As I was researching this topic, I ran across this article, The Covert Kingdom: Thy Will be Done, on Earth as it is in Texas. Interesting title. Author Joe Bageant writes, “Given how fundamentalists see the modern world, they may as well be living in Iraq or Syria, with whom they share approximately the same Bronze Age religious tenets.” Bageant states that his relatives are Southern Pentecostal/Baptists so he knows his stuff. He writes, “They believe that, until Jesus does arrive, our “satanic humanist state and federal legal systems” should be replaced with pure “Biblical Law.” This belief is called Christian Reconstructionism.”
I’ve written a few posts on Christian Reconstructionism or Dominion Theology as it is often called. Yet, from Beagant’s personal point of view, he states:
Christian Reconstruction is blunt stuff, hard and unforgiving as a gravestone. Capital punishment, central to the Reconstructionist ideal, calls for the death penalty in a wide range of crimes, including abandonment of the faith, blasphemy, heresy, witchcraft, astrology, adultery, sodomy, homosexuality, striking a parent, and ”unchastity before marriage” (but for women only). Biblically correct methods of execution include stoning, the sword, hanging, and burning. Stoning is preferred, according to Gary North, the self-styled Reconstructionist economist, because stones are plentiful and cheap. Biblical Law would also eliminate labor unions, civil rights laws, and public schools. Leading Reconstruction theologian David Chilton declares, “The Christian goal for the world is the universal development of Biblical theocratic republics…” Incidentally, said Republic of Jesus would not only be a legal hell, but an ecological one as well — Reconstructionist doctrine calls for the scrapping of environmental protection of all kinds, because there will be no need for this planet earth once The Rapture occurs.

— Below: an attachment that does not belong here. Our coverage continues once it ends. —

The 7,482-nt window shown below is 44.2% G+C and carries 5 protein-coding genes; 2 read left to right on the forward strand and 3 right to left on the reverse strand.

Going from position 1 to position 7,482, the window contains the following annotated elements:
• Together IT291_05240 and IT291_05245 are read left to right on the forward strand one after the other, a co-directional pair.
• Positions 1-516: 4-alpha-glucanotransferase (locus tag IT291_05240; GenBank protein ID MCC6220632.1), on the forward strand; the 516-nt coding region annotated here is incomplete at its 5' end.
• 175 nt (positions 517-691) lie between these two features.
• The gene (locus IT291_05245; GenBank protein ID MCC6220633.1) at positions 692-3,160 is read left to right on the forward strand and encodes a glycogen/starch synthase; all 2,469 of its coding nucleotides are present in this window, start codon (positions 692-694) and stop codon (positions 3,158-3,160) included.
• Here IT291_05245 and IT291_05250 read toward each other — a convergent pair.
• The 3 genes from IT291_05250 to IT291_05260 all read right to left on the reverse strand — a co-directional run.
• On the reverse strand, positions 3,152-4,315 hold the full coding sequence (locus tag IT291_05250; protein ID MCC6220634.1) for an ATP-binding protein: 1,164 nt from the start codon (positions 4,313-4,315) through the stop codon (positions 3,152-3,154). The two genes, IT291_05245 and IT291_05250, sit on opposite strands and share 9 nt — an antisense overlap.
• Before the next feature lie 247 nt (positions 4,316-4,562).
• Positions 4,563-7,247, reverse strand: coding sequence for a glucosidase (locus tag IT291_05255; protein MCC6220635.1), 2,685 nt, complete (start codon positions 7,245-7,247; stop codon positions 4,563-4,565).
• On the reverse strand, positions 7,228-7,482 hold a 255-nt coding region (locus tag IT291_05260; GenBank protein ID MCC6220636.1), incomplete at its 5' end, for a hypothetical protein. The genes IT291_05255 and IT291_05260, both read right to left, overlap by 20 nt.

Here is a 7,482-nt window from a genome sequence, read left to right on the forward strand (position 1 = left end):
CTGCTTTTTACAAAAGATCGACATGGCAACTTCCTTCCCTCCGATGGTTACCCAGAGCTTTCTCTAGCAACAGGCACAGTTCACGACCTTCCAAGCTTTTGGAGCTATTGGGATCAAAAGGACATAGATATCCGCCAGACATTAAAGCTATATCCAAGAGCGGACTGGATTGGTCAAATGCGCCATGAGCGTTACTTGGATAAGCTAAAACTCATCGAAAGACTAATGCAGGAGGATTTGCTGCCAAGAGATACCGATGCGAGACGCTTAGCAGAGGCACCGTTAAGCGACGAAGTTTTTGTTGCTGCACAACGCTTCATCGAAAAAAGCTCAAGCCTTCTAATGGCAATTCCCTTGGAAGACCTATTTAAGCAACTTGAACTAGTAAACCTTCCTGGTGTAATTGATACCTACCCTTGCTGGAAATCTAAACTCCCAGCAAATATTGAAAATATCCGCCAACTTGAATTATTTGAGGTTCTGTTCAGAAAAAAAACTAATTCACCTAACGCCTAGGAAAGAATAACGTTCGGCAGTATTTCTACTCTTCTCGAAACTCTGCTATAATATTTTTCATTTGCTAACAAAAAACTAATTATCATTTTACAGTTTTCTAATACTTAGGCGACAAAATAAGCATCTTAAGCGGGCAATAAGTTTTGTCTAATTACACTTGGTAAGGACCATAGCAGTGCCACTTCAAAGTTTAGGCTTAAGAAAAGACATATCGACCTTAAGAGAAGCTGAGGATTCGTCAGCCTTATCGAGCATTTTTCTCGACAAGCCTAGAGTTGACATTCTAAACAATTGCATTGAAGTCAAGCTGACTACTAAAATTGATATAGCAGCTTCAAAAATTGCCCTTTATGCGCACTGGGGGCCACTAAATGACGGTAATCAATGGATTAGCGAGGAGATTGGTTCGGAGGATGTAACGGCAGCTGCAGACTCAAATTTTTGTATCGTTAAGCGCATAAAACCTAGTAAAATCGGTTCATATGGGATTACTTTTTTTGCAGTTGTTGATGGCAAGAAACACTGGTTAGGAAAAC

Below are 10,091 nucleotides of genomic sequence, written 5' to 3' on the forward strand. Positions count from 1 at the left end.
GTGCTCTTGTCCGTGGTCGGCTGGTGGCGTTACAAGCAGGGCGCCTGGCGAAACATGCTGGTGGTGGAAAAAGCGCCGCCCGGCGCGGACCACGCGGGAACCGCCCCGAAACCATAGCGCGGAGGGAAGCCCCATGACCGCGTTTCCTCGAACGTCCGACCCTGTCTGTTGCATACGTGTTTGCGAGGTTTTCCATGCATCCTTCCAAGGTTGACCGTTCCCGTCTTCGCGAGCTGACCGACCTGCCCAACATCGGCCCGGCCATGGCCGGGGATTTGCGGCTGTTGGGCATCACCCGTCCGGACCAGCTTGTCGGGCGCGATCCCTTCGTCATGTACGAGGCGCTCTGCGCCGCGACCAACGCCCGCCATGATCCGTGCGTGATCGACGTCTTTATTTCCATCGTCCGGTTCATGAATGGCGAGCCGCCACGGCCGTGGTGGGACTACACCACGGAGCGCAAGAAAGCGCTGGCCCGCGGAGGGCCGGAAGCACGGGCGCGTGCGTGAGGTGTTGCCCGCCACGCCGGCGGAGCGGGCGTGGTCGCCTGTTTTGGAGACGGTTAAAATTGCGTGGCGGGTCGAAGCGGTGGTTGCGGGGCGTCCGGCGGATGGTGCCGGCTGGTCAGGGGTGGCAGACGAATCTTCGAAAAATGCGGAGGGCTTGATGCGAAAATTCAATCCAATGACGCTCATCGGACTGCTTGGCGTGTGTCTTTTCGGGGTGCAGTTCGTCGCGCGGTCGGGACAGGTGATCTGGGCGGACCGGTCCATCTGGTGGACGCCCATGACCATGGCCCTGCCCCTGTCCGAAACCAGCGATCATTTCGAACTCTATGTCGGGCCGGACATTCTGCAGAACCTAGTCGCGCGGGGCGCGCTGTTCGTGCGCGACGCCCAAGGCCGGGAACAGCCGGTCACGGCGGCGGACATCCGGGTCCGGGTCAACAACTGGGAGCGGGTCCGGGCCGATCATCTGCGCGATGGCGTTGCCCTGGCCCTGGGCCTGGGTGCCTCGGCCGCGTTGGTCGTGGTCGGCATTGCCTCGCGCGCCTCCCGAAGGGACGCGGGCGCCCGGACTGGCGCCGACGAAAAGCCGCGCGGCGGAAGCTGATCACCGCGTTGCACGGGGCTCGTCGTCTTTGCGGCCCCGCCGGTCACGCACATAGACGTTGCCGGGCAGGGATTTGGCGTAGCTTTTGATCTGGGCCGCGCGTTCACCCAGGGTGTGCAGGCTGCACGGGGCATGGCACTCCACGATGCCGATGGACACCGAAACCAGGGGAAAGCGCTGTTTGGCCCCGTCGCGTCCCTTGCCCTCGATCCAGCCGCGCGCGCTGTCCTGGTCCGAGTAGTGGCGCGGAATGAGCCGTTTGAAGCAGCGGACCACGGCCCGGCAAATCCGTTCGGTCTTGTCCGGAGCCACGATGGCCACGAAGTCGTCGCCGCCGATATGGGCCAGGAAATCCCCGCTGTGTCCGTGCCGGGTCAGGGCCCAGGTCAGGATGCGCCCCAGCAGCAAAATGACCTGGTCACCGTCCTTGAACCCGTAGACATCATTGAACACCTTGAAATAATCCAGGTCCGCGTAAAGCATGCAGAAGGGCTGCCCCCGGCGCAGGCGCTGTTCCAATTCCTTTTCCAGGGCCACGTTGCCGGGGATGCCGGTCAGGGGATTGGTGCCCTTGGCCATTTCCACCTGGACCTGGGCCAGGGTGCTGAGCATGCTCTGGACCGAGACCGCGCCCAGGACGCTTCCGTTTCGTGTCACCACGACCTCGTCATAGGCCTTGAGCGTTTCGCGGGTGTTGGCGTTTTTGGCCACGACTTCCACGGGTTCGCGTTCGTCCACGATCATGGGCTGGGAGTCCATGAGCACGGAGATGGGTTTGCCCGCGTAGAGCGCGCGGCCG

Did you see the current GOP agenda in the quote above?
• eliminate labor unions, civil rights laws, and public schools
• calls for the death penalty
• scrapping of environmental protection
I was recalling Rick Perry’s speech a few days ago at Liberty University as I stumbled across this line from Bageant’s piece: “The training of Christian cadres is far more sophisticated than the average liberal realizes. There now stretches a network of dozens of campuses across the nation, each with its strange cultish atmosphere of smiling Christian pod people, most of them clones of Jerry Falwell’s Liberty University in Lynchburg, Virginia.” Was it merely a coincidence that Perry spoke there days after his second debate? I think not.
Bageant ends his article with this: “Nor will it necessarily bring ever-tolerant liberals to openly acknowledge what is truly happening in this country, the thing that has been building for a long, long time — a holy war, a covert Christian jihad for control of America and the entire world. Millions of Americans are under the spell of an extraordinarily dangerous mass psychosis.”
Mass psychosis. Yes it is, and when I look closely at Perry on stage at the debates, it appears to me that he has been smitten with that mass psychosis. Does anyone else see that?